Bullet proof JavaScript for CMS

A web content management system (CMS) allows editing, styling and publishing of content for a website from a single piece of software. Some common CMS choices include:
  • WordPress
  • Concrete5
  • Joomla
  • Drupal
The main two ways of editing the content in a web based CMS; In page, and off page.

In page, or in-line editing, allows a user to view their changes as they happen in the context of the web site design. Off page editing has a separate section for editing the content so viewing it on page requires the changes to be either previewed, or even saved first.

Each system has its advantages, but where some in page systems really fall down is with regards to JavaScript. JavaScript code executes directly in the web browser to add powerful functionality to a website. The major downside to JavaScript is that it can easily be broken by inexperienced developers and once a single error occurs, the remaining JavaScript fails to execute. 

An example of this happened to us recently when we were adding a third party block to a client’s Concrete5 website. The developer of the block had an intermittent error in their JavaScript code. Once we added the block to a page, we could no longer edit the page to remove the block! The Concrete5 user interface is reliant on JavaScript code, and the error in the third party block was causing the Concrete5 code not to run. Fortunately, we had the know-how to remove the bad block: For those that are stuck on this, you can often revert your pages to an earlier version (that is, a version that doesn’t contain your troublesome block) by accessing the Dashboard > Full Sitemap, clicking on the page in trouble, and selecting Versions.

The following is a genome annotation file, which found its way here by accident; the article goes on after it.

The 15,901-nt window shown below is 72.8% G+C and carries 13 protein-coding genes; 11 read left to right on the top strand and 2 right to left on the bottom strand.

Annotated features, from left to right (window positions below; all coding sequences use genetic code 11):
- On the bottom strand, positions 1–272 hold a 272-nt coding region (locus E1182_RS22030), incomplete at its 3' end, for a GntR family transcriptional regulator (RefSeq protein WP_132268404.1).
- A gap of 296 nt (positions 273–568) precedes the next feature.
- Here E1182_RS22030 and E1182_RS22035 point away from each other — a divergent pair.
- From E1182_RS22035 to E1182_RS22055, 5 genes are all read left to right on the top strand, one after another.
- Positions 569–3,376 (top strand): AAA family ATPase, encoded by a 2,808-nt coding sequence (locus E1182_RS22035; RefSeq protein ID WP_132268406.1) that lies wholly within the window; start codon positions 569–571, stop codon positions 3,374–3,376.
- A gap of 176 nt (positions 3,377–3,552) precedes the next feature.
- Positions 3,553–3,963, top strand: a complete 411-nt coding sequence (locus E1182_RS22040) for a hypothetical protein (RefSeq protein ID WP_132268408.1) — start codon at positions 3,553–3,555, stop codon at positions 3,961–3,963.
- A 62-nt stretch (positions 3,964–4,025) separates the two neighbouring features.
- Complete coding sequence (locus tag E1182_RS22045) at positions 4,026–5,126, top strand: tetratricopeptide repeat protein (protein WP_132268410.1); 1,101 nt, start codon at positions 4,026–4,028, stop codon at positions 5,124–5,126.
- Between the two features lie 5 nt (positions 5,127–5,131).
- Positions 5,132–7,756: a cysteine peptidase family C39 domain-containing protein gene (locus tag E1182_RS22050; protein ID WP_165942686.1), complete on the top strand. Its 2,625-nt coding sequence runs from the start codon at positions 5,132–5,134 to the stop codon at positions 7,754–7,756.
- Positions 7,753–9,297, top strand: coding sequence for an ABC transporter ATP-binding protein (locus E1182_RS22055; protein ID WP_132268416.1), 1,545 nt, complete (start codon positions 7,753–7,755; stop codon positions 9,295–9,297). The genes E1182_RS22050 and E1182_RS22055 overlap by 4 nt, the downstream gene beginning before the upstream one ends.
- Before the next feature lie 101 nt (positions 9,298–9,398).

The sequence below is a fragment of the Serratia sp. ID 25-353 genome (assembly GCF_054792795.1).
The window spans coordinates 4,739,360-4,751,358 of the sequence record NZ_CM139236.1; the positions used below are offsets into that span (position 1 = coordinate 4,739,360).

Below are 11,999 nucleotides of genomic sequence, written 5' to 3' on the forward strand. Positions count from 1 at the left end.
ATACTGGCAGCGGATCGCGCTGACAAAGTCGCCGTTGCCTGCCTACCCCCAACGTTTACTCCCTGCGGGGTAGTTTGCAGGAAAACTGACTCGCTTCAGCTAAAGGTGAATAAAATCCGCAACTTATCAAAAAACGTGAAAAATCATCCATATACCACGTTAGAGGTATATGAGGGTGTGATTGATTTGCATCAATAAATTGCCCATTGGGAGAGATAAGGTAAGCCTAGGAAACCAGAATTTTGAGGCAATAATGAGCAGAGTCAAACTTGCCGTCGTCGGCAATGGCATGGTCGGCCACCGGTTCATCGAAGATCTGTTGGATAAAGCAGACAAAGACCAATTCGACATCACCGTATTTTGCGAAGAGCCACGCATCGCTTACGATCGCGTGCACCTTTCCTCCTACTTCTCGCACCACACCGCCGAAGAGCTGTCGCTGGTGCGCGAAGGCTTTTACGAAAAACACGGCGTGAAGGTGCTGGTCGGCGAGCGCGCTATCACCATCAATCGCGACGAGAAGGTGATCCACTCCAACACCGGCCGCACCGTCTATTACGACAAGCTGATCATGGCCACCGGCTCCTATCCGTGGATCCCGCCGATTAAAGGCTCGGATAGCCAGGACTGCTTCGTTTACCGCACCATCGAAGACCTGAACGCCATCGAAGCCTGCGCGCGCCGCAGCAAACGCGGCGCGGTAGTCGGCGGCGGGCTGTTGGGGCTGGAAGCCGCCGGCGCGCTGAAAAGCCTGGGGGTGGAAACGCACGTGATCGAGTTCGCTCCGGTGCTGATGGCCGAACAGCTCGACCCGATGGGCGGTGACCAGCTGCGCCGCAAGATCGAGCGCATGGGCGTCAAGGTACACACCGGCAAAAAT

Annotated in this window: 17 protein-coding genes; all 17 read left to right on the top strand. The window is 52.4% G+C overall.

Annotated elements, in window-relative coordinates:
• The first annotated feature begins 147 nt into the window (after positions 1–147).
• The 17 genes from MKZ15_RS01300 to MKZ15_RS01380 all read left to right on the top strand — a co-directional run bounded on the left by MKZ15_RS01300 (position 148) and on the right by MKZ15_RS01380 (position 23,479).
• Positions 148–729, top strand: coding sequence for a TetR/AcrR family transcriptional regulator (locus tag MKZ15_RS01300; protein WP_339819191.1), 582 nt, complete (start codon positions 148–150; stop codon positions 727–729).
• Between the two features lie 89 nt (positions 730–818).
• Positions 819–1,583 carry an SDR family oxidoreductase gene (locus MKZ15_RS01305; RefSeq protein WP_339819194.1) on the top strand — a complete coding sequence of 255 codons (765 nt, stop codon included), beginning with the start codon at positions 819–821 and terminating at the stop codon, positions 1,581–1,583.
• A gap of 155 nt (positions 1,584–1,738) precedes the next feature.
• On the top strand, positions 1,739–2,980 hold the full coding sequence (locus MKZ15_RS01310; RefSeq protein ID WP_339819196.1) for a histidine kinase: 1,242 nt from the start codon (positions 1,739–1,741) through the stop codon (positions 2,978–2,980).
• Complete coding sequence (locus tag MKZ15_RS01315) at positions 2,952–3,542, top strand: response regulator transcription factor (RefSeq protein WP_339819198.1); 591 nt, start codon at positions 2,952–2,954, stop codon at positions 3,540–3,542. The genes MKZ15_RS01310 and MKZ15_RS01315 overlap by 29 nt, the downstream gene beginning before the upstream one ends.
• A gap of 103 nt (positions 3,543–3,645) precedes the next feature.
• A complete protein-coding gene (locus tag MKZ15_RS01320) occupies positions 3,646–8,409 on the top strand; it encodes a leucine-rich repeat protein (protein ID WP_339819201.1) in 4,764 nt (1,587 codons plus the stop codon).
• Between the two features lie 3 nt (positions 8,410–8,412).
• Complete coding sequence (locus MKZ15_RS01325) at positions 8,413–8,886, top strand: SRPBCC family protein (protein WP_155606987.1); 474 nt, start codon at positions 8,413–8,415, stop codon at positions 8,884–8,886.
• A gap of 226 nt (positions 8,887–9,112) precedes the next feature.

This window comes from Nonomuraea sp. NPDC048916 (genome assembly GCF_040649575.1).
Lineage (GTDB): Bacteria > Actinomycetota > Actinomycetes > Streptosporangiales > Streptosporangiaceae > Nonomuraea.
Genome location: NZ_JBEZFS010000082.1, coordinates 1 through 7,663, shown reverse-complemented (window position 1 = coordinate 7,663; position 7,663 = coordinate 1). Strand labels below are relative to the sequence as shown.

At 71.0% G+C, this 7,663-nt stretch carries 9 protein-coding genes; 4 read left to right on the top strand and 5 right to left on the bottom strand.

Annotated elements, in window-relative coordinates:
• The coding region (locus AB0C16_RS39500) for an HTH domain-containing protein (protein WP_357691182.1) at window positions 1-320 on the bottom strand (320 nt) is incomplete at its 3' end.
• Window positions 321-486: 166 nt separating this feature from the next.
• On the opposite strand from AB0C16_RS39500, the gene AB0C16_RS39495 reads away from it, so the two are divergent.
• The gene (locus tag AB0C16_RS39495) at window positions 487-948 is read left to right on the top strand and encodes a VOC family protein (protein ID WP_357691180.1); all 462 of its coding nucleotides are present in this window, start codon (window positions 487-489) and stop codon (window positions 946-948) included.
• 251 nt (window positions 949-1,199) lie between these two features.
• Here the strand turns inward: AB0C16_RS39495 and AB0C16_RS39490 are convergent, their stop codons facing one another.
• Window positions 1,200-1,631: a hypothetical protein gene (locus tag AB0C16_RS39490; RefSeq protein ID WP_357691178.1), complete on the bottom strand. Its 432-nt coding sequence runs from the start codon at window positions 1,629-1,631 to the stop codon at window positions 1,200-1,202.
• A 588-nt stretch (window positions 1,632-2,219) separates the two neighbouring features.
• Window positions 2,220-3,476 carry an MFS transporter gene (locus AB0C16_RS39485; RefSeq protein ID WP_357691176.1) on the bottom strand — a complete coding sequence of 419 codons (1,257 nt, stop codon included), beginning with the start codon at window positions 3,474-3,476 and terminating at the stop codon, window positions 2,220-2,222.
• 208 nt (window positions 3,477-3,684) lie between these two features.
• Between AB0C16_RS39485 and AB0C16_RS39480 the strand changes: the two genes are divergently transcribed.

The really annoying thing, is that this type of problem is incredibly easy to avoid by writing better JavaScript in the first place. Simply detect errors in each code block and deal with them accordingly. This is what we ended up doing with the third party block in this case. 

I want to implore anyone who works with a CMS that allows In Page editing to be more diligent with their JavaScript code and catch and handle exceptions at all times. Just like we do.

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